In April 1999, while Elizabeth and Carole were out of town, Elizabeth exhibited symptoms of “hemoptysis and hypoxemia.” She was admitted to Santa Rosa Memorial Hospital overnight in order to stabilize her condition.

On May 29, 1999, Elizabeth lost about two or three cups of blood, via either a nosebleed or vomiting, and was again admitted to Alta Bates. She was seen by Dr. Harish Murthy. With Carole’s concurrence, Elizabeth was given only conservative treatment, including saline hydration and a blood transfusion. A chest x-ray revealed that Elizabeth’s aortic aneurysm “look[ed] somewhat more prominent” than it had in February 1999. Dr. Murthy’s notes indicate that “As per the discussion with [Carole], I will make the patient DNR at this point.” "DNR” is a medical abbreviation for “do not resuscitate.” By June 3, 1999, Elizabeth’s condition had stabilized sufficiently for her to be discharged from Alta Bates. Dr. Kwan requested an evaluation of Elizabeth’s ability to transfer in and out of her wheelchair, and the physical therapist found that Elizabeth required maximum assistance with such transfers, which Carole could not demonstrate that she had the ability to provide. Linda Bradford, a social worker at Alta Bates, recorded in her notes on June 3, 1999, that Carole could not take Elizabeth back to their home in El Cerrito, because the house was not wheelchair accessible, and that Carole had been looking but had “not been able to find a place to take her mother.”

Bradford concluded that the safest placement for Elizabeth was a skilled nursing facility, Shields-Richmond Nursing Center; Bradford’s notes indicate that she discussed the transfer to Shields-Richmond with both Elizabeth and Carole, and that “[t]hey are accepting of plan, [but] hope it will be short term.” Pending a final discharge plan, Elizabeth was kept at Alta Bates for one more night.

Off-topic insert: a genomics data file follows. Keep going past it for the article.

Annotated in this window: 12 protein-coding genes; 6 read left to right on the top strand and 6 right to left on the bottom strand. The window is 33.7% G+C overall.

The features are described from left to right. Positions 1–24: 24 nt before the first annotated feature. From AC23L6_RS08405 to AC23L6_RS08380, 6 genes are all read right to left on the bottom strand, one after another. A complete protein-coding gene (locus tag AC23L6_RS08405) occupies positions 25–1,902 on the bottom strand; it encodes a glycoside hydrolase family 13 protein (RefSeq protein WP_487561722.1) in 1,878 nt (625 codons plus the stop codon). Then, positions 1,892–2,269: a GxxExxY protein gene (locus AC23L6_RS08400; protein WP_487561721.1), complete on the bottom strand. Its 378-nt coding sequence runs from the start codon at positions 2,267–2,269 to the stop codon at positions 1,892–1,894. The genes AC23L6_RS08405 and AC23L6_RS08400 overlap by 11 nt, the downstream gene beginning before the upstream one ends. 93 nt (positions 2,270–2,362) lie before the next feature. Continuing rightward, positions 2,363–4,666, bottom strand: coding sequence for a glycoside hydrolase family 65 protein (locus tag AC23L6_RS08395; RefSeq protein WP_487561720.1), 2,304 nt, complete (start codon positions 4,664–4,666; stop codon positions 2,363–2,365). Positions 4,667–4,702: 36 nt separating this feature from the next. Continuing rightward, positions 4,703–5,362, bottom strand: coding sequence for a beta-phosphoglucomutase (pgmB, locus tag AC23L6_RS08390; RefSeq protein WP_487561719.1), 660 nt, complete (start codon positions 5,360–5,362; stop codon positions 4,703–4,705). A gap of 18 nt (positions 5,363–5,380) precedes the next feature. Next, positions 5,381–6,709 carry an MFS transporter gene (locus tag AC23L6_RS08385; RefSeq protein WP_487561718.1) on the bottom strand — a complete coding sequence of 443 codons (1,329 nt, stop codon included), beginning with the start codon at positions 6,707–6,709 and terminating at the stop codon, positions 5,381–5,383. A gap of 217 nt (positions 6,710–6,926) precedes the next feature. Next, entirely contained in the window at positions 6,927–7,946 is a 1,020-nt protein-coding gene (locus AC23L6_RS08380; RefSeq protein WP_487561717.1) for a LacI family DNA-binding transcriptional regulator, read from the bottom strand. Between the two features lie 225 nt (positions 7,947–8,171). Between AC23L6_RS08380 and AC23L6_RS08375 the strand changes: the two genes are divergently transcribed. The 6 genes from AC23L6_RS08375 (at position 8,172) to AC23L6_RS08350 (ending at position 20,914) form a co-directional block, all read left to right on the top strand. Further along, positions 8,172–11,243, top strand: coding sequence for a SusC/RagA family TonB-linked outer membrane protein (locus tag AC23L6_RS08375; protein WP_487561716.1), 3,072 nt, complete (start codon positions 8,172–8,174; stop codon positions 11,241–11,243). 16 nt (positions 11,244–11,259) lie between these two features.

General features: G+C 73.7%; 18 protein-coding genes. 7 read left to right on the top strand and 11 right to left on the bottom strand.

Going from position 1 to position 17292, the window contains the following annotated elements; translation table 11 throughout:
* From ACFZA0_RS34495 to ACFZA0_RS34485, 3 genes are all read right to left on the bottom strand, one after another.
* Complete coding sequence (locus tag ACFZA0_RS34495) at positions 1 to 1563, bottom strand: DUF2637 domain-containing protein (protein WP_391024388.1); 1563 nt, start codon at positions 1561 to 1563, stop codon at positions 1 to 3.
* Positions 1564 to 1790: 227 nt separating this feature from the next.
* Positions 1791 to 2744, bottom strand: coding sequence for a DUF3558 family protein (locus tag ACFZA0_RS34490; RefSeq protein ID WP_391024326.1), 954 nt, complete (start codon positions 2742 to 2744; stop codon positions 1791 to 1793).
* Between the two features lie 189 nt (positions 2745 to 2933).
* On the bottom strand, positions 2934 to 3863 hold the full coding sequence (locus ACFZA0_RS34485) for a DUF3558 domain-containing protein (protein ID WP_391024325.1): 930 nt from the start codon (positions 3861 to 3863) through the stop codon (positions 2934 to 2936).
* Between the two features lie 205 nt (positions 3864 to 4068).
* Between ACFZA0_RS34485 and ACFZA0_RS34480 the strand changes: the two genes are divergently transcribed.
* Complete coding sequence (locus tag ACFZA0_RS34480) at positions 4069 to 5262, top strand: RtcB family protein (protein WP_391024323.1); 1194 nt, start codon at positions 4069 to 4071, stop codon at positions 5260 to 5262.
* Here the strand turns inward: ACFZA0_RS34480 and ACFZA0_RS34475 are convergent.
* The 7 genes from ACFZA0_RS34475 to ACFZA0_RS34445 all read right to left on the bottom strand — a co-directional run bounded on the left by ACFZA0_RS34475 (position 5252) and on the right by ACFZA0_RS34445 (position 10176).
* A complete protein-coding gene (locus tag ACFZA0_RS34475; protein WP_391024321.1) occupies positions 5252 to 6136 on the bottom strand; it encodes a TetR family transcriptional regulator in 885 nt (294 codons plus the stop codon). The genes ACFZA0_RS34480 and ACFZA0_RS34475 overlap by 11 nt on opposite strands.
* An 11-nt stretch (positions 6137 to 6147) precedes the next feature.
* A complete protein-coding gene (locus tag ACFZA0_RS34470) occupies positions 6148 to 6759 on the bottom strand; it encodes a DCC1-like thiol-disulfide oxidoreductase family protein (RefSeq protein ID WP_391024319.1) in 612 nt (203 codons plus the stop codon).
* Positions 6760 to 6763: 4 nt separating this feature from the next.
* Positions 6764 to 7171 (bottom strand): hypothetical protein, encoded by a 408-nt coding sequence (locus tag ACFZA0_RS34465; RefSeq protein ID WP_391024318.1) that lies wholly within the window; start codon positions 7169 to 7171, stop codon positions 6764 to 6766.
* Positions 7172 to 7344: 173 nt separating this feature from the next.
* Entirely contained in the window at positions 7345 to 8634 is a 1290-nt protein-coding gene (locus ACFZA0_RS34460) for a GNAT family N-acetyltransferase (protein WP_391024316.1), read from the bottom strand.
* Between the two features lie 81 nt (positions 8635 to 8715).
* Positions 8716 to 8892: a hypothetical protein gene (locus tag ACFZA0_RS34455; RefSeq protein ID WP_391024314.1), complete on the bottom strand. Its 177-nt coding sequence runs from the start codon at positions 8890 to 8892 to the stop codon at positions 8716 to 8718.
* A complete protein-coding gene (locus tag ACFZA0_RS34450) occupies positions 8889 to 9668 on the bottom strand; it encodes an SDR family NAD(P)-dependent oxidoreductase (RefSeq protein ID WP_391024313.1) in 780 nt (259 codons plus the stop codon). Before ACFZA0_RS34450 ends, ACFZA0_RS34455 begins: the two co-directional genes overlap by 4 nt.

During the morning of June 4, 1999, Elizabeth was accepted for placement by Shields-Richmond. Just prior to Elizabeth’s discharge from Alta Bates, respondent assumed Elizabeth’s care for a few hours and was asked to authorize her transfer from Alta Bates to Shields-Richmond. Respondent reviewed Elizabeth’s chart, evaluated her, and spoke with Dr. Kwan, Bradford, and Elizabeth. Respondent believed that Elizabeth was competent to make medical decisions, and that Elizabeth understood she was going to be transferred to a skilled nursing facility. Because Elizabeth did not voice any objection to the plan to transfer her to a skilled nursing facility, respondent understood her to have impliedly consented to the transfer to Shields-Richmond. Respondent believed that the placement at Shields-Richmond was appropriate, and was unaware that Carole had any objection to the transfer plan. Respondent prepared a discharge summary and orders for the transfer of Elizabeth to Shields-Richmond, and noted Elizabeth’s DNR status and her condition on both documents. Respondent was not involved in Elizabeth’s care at any time after her discharge to Shields-Richmond on June 4, 1999.

On June 7, 1999, while at Shields-Richmond, Elizabeth again began bleeding from her nose. The night nurse could not find her pulse. The paramedics were called, and despite Carole’s protests and the DNR notations on Elizabeth’s record, they insisted on administering CPR. Elizabeth died shortly thereafter.

Last Updates

Please provide corrections as needed....
Jim Radja
Vienna, Virginia, US of A

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